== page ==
Malaysia to Probe Social Media Firms For ‘Blocking’ Pro-Palestine Content

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Malaysia to Probe Social Media Firms For ‘Blocking’ Pro-Palestine Content

Communications Minister Fahmi Fadzil’s warning comes two weeks after he blamed TikTok for failing to remove defamatory or misleading content from its platform.

Malaysia to Probe Social Media Firms For ‘Blocking’ Pro-Palestine Content
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Malaysia’s communications regulator will issue a warning to social media firms TikTok and Meta for allegedly blocking pro-Palestinian content on their platforms, the country’s communications minister said yesterday.

In a post on X (formerly Twitter), Communications Minister Fahmi Fadzil said that social media platforms were restricting pro-Palestinian content, and that many parties within Malaysia had urged the government to take firm action to stop it.

“If this issue is ignored, I will not hesitate to take a very firm approach and stance,” Fahmi wrote, Reuters reported. He did not elaborate exactly what punishment would be imposed but said that Malaysians have a right to freedom of speech regarding the Palestinian cause, adding that the right will not be taken away.

The Israel-Hamas war, which began on October 7, with the gruesome attacks on Israeli civilians by the militant group Hamas, has heightened ongoing concerns about how social media platforms like Facebook, YouTube, and TikTok handle their platforms during periods of heightened tension, when the platforms are flooded by disinformation, rumor, and unconfirmed reports, to say nothing of outright propaganda from the various warring parties.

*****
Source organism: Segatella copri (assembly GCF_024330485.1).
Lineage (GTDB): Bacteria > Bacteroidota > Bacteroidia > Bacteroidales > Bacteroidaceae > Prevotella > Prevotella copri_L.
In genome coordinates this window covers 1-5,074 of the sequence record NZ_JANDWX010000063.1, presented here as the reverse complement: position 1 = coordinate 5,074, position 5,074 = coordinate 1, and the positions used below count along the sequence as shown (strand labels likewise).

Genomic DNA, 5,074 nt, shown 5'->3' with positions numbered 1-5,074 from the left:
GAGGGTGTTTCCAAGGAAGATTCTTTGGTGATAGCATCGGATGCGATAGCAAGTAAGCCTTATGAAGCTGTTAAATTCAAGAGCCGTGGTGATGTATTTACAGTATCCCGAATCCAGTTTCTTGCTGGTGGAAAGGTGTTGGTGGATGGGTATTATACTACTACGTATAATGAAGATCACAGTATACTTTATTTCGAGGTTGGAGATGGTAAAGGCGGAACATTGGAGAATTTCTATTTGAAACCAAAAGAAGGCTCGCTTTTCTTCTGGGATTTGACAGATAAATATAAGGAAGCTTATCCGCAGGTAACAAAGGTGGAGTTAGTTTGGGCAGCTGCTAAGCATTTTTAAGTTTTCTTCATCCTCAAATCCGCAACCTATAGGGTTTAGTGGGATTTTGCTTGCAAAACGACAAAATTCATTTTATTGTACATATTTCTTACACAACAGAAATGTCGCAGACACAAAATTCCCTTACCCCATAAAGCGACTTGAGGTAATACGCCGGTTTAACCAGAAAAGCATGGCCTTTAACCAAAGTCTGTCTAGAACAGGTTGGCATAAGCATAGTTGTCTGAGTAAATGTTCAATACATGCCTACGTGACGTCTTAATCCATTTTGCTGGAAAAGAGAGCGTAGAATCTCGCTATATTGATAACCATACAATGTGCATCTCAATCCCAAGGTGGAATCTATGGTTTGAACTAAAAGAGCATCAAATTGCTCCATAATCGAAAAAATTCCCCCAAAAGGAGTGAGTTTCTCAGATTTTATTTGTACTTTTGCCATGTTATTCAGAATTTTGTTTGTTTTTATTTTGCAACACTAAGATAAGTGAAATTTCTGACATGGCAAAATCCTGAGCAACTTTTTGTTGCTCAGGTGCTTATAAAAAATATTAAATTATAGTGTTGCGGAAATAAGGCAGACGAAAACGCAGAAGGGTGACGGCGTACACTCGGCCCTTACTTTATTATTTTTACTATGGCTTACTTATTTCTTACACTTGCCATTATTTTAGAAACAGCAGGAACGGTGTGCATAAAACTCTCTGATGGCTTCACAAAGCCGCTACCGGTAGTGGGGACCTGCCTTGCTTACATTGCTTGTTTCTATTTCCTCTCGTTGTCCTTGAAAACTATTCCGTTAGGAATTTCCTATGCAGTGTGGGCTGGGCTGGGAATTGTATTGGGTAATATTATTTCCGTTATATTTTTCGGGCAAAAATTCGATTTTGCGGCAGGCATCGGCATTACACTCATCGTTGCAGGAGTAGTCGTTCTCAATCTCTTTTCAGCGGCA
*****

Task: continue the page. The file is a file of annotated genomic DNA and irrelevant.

Malaysia has been outspoken in its support for the Palestinians since Israel began air assaults on the Gaza Strip in response to the Hamas attacks. Prime Minister Anwar Ibrahim has described the Israeli response as “the height of barbarism in this world,” and called on Israel to end its tight control over Gaza and occupation of the Palestinian territories in the West Bank.

Fahmi’s warning follows reports that major social media platforms, including Meta and TikTok, have blocked pro-Palestinian accounts. Instagram users have accused Meta’s Instagram platform of censoring and shadow-banning posts that are supportive of Palestine since October 7. According to The Guardian, the social media watchdog group 7amleh has documented more than 238 censorship cases in recent weeks.

Meta has denied that it is deliberately suppressing pro-Palestinian voices on Facebook, though both it and TikTok designate Hamas as a “dangerous organization” and ban content praising the group. Other accounts have been locked “for security reasons after signs of compromise.”

“Our policies are designed to keep people safe on our apps while giving everyone a voice,” a Meta spokesperson Reuters yesterday, stating that reports of politically slanted censorship were “not true.”

Of course, one person’s disinformation is another person’s free speech, as the recent rash of “cancelations” related to the Israel-Hamas war demonstrates, and it is inevitable that tech firms and governments, both of which have a degree of self-interest in the outcome, will disagree on where to draw the line.

Notably, Fahmi Fadzil’s warnings about social media censorship came just two weeks after the minister claimed that TikTok had failed to acquiesce to government requests to remove – that is, to censor – content that his government deemed to be defamatory or misleading. While he did not specify exactly what laws TikTok had failed to uphold, it is likely to have referred to social media posts containing the “3R” issues – namely, race, religion, and royalty – which Anwar’s opponents have used to rally support against the government.

Taken together, Malaysia’s position toward social media reflects the regional trend among Southeast Asian governments, which is to ensure that online discussion falls within cultural and political parameters of its own choosing. In this sense, what they deem hate speech and disinformation, and what is considered fair for public debate, is a simple reflection of their political interests.